Deep breath. So, in that context yes, it is entirely in order that Barbara should boot Jim into the kitchen to do his bit while she goes upstairs to write something sensational. However it’s not only in the carving out of time that the selfish genius rears its head. Write what you know is the advice – and it’s good advice – the trouble is that you also end up writing who you know. Literary history is littered with friends of the writer who have recognised themselves in print and decided that since the passages can’t be deleted, they’ll delete the friendship instead. This is not to mention the wives, ex-wives, lovers and partners of authors who can find themselves writ large in two hundred sizzling pages. Not unnaturally, these people feel betrayed.
And of course the third thing that writers always do is steal.
So here’s the thing: how does one become a great writer without being a total sh*t?
That’s not a rhetorical question. I actually want to know.
PS: what do you think of the title? It came to me in the night and I thought it was pure ge…
One blustery day Winnie-the-Pooh and Piglet set out for a trip around the forest to wish all their friends a Very Happy Thursday. And here I am to wish you the same, only sans Piglet as sadly he is self-isolating.
How are you getting on with the lockdown? For me it’s pretty much business as usual; I get up, do my yoga, make a drink and head for my desk. I work till about 12.30, go for a walk before lunch, read a while, then get back to my desk till around five or six. Evenings are spent reading or watching TV (tonight it will be a live streaming of the National Theatre’s ‘One Man, Two Guv’nors‘ with James Corden.) And yet I miss things – things like not being able to go to the cafe, not going to meetings (or Meeting), not seeing friends, not going to the cinema, not going to the pub or the folk club or Friday Room discussion group, not having a meal out. I may not have had a welter of social events but when you have none at all you notice the difference.
On the other hand, it has meant less time spent organising for meetings and Meeting and discussion groups and seeing friends. So what have I been doing with my time? As I said, I’ve been reading Hilary Mantel; I promised (or threatened) a review and I will get to that in due course; I’ve also been reading a Paula Hawkins novel (she of ‘Girl on a Train’ fame) which is deeply, horribly yet fascinatingly dystopian and of course I am still ploughing on with Ducks, Newburyport (only 350 pages to go…) And on Britbox we’ve been watching Rev, which has to be one of the best sitcoms ever. I also chat to my friends online and get frequent phone calls from friends (and Friends). I attended my first online Meeting yesterday via Zoom, which worked quite well, all sitting in silence in our own houses… Oh, and I nearly forgot – I’ve started learning ancient Greek! I can now recite the alphabet from memory and write a few actual words (shut up about your bloody evening classes Gerald!)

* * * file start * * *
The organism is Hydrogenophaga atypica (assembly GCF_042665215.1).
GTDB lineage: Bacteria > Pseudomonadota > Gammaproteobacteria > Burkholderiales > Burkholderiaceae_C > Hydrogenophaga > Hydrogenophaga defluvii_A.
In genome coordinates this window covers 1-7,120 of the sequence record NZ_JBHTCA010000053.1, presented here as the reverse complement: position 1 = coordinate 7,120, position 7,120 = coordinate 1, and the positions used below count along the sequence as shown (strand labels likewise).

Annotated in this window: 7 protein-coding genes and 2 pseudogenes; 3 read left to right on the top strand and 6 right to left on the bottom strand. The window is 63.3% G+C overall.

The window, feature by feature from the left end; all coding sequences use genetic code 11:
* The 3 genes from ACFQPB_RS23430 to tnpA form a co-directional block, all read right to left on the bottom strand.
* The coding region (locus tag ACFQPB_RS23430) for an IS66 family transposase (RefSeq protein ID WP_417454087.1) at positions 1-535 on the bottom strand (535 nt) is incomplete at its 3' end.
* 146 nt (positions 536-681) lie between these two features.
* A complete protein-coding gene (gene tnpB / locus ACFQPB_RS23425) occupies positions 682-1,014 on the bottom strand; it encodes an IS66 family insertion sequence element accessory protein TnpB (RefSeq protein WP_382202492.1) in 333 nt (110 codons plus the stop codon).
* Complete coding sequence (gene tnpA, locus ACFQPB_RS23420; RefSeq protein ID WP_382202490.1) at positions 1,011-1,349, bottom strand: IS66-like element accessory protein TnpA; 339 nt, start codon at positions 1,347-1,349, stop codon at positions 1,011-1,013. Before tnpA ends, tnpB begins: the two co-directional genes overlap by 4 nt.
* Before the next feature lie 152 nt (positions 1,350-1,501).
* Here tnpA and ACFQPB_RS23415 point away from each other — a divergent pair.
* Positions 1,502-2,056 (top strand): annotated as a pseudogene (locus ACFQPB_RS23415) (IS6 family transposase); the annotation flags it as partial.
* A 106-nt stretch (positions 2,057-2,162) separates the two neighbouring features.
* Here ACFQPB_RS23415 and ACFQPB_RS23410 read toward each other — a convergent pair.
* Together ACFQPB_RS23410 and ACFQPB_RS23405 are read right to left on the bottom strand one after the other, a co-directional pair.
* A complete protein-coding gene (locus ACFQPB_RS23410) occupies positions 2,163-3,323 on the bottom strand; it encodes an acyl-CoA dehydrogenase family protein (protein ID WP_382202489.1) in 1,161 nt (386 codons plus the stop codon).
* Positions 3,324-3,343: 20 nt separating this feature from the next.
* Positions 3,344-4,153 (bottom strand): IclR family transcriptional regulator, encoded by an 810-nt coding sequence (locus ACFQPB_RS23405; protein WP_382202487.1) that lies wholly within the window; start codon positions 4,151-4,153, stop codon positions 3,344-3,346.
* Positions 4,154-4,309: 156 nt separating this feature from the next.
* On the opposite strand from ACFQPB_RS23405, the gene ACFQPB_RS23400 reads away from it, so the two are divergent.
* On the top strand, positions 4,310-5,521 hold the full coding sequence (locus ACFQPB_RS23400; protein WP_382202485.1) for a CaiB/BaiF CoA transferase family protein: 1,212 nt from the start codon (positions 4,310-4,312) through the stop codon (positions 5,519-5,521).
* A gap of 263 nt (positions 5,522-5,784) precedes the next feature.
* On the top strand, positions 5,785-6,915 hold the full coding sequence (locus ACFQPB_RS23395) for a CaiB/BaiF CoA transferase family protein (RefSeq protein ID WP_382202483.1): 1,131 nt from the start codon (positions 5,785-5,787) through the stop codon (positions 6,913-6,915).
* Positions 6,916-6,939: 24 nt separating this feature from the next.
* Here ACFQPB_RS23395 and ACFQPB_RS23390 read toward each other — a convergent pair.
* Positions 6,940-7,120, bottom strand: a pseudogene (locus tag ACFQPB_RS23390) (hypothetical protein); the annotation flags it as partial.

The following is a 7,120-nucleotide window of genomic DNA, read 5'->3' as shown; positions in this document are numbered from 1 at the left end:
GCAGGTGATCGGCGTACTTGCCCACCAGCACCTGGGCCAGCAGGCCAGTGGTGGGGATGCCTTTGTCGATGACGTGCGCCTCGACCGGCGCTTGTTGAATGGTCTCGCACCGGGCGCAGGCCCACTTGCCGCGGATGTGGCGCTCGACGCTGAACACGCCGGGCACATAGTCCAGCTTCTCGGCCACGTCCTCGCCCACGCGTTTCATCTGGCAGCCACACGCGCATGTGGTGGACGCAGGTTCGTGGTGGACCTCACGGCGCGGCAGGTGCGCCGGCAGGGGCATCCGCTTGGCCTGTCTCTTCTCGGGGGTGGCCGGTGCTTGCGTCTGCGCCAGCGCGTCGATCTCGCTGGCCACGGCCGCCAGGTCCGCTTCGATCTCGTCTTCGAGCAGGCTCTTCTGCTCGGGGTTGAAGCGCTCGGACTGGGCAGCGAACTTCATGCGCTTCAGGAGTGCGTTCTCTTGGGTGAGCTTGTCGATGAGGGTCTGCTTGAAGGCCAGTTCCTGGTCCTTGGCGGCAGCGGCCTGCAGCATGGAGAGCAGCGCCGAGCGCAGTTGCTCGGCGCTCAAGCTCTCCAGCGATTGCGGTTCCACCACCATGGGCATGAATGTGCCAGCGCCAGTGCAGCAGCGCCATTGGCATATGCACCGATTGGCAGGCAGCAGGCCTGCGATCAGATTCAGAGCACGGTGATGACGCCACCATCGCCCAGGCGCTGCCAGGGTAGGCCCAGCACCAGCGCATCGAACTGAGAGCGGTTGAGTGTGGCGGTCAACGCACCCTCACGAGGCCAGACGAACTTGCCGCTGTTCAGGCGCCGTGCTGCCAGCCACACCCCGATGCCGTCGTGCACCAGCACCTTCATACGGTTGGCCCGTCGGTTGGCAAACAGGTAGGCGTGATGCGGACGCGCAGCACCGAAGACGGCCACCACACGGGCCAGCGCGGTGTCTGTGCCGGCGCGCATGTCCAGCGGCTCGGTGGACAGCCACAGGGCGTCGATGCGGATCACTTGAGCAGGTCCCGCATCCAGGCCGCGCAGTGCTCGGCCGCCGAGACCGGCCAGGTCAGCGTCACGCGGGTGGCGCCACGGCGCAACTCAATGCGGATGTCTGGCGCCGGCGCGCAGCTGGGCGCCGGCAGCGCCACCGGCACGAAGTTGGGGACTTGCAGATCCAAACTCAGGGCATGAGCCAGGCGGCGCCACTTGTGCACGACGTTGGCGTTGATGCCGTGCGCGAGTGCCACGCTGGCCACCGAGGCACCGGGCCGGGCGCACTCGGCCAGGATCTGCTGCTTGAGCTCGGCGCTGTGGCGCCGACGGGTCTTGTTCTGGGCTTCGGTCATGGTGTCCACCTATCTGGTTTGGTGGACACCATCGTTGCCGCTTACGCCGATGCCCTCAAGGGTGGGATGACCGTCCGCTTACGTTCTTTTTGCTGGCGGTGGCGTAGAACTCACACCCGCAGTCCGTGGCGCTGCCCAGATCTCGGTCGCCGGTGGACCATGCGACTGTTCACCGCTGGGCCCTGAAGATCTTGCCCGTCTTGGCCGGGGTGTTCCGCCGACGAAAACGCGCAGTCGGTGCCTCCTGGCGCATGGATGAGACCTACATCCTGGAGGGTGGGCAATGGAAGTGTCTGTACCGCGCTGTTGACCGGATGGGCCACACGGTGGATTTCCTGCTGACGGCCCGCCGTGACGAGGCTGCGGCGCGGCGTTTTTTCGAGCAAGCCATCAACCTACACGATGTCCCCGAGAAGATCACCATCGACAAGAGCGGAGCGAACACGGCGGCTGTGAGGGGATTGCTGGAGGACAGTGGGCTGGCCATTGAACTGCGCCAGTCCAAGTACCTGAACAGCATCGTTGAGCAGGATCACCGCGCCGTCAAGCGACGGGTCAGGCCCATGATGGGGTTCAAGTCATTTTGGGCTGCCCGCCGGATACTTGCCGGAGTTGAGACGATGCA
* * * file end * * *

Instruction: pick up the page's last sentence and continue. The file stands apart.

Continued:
So that’s me. What have you been up to? Let me know – I’d love to hear.
So, as another week grinds towards its end, how is my work going? Good question. I have so many balls in the air I can barely keep track of them: aside from poems there are a slew of short stories, a radio play and of course the novel which I am in the process of editing. God, editing is hard! I’ve got first drafts sorted because I’ve got to the stage where I can I just let it rip; I don’t think about what I’m writing, just trust the process and tell the critical, analytical mind to take a flying leap. But when it comes to editing, my woes begin in earnest. My mind jumps all over the place, thinking where is this going? What sort of thing is it really? Where am I going to publish it? What is it actually about? I am tossed and buffeted by ten different winds until I hardly know which way is up, and unsurprisingly I can’t do it for very long; a couple of hours is about the limit. After that I’m exhausted.
I guess these are the questions all writers ask themselves. What kind of writer am I? Who are my readers? Where do I want to be published? to which my answers would be: no idea, anyone, and anywhere. Not helpful. Some days I’d give my eye teeth to be a writer firmly established in a genre, someone who knows her audience and what they want. Someone with a publisher and an agent. But I ain’t and I don’t.
So what is to be done? One thought I had yesterday, struggling through the choppy waters of a short story, was to be aware of these questions as they arise and record them with a view to analysing them later. This is difficult because they rush by at the speed of light, yelling something indiscernible as they go. They’re like players on a hockey field and I never got on with hockey because apart from being out in the cold and the mud trying to hit a tiny ball with a narrow strip of wood, people are rushing by you all the time shouting things like whazafalabeat! and gizzacobaball! and by the time I’d said, ‘Sorry, what was that again?’ they’d be down the other end.)
This is the story of my life. I didn’t fit anywhere so I became a writer. Then I discovered that I didn’t fit anywhere as a writer. So what’s next?
Answers on a postcard, as ever…
I’m going to go out on a limb here and say that nine-tenths of what I write is rubbish. I don’t mean on this blog because what you see here are finished posts, hacked from the raw rock-face of thought, messed around a bit, buried in soft peat etc etc, honed and polished, sanded and rubbed and sent out to seek their fortune in the world. More on this later. But much of what I write as a first draft is pure unadulterated junk, mostly because I’ve set myself a word limit and I’m trying to reach it. This however does not make it worthless.